Concrete is a versatile construction material used for a wide variety of residential and commercial applications. This versatility provides many benefits, but it can also pose challenges. For example, anyone seeking to repair, modify or remove a concrete surface or structure must be alert to the possibility of running into underlying materials. Common examples of these materials include utilities, metal rebar and pre- or post-tension cables. While professionals know how to identify these potential obstructions and avoid them, untrained personnel could easily cause damage and expose themselves to accidental injuries. Let’s look at some of the specific risks that come with reliance on non-specialist workers and be sure to understand the situation when it comes to concrete safety.
The term utility applies to a broad range of commercial and residential services, including:
- Natural gas
During construction, the lines (i.e., pipes, cables, etc.) used to provide these services are often buried under a concrete structure or surface. Over time, information on where utility lines are located can be forgotten, lost or simply overlooked. This means that, without the expertise required to locate buried utilities, anyone cutting through concrete could potentially run into major problems. Specific issues associated with cutting through a utility line include:
- Losing the service provided by that line
- Interior or exterior damage caused by the broken line
- Injuries to nearby personnel
- The expense required to repair the line and any collateral damage
Rebar (reinforcing bar) is the term for the embedded bars or wire mesh commonly used during concrete installation. These materials provide an essential benefit by increasing concrete’s tensile strength, or ability to withstand forces that want to pull concrete apart. Most rebar is made from carbon steel. In addition, some manufacturers make their products from stainless steel, carbon fiber or glass fiber.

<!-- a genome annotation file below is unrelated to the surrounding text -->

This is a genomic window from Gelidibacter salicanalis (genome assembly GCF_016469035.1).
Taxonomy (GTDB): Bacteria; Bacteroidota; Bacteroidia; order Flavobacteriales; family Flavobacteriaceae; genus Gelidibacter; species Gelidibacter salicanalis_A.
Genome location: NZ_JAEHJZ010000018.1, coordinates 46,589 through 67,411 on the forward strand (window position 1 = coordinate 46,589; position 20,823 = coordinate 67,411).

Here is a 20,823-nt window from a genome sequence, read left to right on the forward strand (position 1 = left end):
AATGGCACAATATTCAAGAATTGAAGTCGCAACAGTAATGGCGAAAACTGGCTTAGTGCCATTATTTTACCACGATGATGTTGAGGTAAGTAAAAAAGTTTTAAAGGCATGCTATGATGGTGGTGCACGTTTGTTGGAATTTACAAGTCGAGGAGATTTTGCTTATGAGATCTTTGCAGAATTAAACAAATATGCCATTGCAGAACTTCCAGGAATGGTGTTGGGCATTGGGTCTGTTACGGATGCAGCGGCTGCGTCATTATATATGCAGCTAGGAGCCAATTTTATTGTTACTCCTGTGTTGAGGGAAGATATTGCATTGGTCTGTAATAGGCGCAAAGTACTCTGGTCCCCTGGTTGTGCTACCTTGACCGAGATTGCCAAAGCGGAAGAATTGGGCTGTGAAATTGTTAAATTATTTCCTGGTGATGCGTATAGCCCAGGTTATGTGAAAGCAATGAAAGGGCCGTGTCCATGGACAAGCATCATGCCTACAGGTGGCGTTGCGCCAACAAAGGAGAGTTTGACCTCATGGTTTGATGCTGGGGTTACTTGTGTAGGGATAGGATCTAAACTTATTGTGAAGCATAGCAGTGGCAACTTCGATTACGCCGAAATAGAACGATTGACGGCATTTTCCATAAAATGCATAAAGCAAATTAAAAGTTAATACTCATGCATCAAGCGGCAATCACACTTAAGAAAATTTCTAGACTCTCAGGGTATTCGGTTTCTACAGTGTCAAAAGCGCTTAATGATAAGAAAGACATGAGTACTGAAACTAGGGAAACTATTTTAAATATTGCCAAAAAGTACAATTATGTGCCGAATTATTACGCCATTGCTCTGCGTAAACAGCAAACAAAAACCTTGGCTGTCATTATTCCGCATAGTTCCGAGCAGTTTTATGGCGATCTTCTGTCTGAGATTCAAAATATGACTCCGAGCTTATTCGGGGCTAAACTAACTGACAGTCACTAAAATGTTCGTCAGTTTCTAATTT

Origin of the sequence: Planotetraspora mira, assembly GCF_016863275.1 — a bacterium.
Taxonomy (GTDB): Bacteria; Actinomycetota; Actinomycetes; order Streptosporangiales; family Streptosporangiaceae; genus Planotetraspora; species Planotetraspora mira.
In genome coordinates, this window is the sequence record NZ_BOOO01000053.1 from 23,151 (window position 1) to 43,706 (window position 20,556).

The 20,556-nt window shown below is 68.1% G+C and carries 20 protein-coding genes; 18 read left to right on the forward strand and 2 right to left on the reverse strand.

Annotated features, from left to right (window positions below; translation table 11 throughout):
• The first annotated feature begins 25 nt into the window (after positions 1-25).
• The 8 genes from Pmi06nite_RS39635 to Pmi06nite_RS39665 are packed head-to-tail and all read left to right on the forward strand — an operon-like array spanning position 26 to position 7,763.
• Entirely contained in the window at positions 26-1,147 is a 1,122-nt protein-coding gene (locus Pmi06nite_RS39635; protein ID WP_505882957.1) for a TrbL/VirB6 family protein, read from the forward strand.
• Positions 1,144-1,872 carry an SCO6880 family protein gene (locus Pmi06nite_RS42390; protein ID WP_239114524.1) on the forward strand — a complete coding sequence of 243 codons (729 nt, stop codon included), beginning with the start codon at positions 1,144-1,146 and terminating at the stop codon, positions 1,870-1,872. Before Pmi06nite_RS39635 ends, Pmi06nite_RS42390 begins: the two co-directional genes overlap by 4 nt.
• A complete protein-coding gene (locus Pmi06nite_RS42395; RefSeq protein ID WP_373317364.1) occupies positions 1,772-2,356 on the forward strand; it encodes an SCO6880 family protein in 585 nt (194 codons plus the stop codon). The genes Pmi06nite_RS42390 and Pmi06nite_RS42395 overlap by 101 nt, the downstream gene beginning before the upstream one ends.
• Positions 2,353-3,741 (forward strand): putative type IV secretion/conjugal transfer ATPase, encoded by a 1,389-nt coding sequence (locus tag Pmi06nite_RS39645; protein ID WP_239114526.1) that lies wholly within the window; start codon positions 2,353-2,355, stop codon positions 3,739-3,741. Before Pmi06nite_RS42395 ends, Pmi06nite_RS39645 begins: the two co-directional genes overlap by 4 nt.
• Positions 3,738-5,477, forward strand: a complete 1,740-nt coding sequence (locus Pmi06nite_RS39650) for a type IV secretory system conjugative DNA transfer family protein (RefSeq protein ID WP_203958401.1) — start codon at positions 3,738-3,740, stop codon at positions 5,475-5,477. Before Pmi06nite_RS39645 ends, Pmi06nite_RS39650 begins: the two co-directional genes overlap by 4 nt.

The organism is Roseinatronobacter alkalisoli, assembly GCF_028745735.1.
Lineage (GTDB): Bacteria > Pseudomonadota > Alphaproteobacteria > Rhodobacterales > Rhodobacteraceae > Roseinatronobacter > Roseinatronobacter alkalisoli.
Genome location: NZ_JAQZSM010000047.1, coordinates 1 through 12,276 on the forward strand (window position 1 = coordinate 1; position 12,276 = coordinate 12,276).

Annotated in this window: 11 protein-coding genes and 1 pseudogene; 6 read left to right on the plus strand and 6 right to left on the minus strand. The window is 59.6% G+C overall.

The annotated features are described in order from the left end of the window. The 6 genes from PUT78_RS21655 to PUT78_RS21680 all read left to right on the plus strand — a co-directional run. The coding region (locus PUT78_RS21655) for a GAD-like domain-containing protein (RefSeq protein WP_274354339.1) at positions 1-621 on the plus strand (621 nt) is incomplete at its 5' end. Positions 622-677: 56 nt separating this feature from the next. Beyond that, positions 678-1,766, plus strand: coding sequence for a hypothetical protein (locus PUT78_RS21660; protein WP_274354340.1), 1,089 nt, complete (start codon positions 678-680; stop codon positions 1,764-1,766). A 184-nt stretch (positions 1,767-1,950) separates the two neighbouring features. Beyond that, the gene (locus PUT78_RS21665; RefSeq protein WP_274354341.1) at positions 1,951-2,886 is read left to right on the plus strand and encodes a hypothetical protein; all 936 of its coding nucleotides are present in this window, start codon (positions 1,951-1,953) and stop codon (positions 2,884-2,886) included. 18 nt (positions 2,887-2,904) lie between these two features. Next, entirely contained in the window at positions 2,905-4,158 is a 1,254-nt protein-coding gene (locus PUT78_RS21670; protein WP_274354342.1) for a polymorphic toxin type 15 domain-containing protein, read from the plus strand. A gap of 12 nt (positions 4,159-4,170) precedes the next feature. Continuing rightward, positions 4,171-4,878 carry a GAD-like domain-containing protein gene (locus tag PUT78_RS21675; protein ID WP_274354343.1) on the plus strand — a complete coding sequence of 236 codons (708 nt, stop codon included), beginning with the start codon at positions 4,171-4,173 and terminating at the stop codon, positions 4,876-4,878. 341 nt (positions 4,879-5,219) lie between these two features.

Several serious problems can occur when rebar goes undetected during concrete cutting. For example, anyone who unexpectedly cuts into a piece of this material has a significant risk for personal injury. In addition, rebar damage can lead to construction delays and rising project expenses. Finally, since rebar must remain intact to perform its task of increasing tensile strength, the surrounding concrete may undergo a substantial drop in structural integrity. In turn, this loss of integrity can lead to the creation of an unstable structure and an unsafe work environment.
Pre- and Post-Tension Cable
Builders can also increase the strength of concrete with pre- or post-tension cables made from steel. Both types of cables are put into position before concrete pouring occurs. Pre-tension cables are tightened (or tensioned) before concrete pouring, then gradually released as the structure or surface hardens. Conversely, builders tighten post-tension cables after poured concrete begins to harden.
Damage to a pre- or post-tension cable that’s still under tension can lead to major worksite hazards. In some cases, the force of a snapping cable may be sufficient to cause severe or fatal injuries to anyone in the vicinity. Cutting of a pre- or post-tension cable can also significantly compromise the structural integrity of concrete. In this situation, repair of the cable itself can easily lead to thousands of dollars — or even tens of thousands of dollars — in expenditures. This does not include the cost of any required worksite delays and collateral repairs.
Call on a Professional for Assistance
Unlike general contractors and other untrained personnel, experienced concrete cutting professionals know how to scan for obstructions before their work begins. The technology used for this purpose can vary from company to company. However, the end result is the same: a safe work environment, efficient cutting procedures and avoidance of injuries and construction delays. While it may cost a little extra to hire an expert, nothing can beat the benefits that come with peace of mind.